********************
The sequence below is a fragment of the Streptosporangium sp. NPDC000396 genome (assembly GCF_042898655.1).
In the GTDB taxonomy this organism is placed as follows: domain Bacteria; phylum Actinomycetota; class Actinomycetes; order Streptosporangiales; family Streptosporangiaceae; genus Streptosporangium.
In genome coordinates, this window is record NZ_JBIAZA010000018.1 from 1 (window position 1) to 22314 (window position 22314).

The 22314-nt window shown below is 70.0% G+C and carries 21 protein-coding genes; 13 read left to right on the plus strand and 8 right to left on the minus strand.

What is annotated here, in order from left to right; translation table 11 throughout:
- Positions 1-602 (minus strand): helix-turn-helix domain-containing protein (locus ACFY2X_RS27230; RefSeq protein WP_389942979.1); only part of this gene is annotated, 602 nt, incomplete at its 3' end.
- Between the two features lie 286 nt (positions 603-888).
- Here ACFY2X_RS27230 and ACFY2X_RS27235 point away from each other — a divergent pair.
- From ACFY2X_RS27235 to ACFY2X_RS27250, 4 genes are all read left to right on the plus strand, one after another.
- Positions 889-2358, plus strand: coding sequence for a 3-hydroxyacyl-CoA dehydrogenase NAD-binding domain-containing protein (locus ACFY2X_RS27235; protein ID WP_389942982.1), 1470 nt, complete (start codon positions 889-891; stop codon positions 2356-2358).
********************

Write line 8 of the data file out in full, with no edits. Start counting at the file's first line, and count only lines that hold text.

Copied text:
- Here ACFY2X_RS27230 and ACFY2X_RS27235 point away from each other — a divergent pair.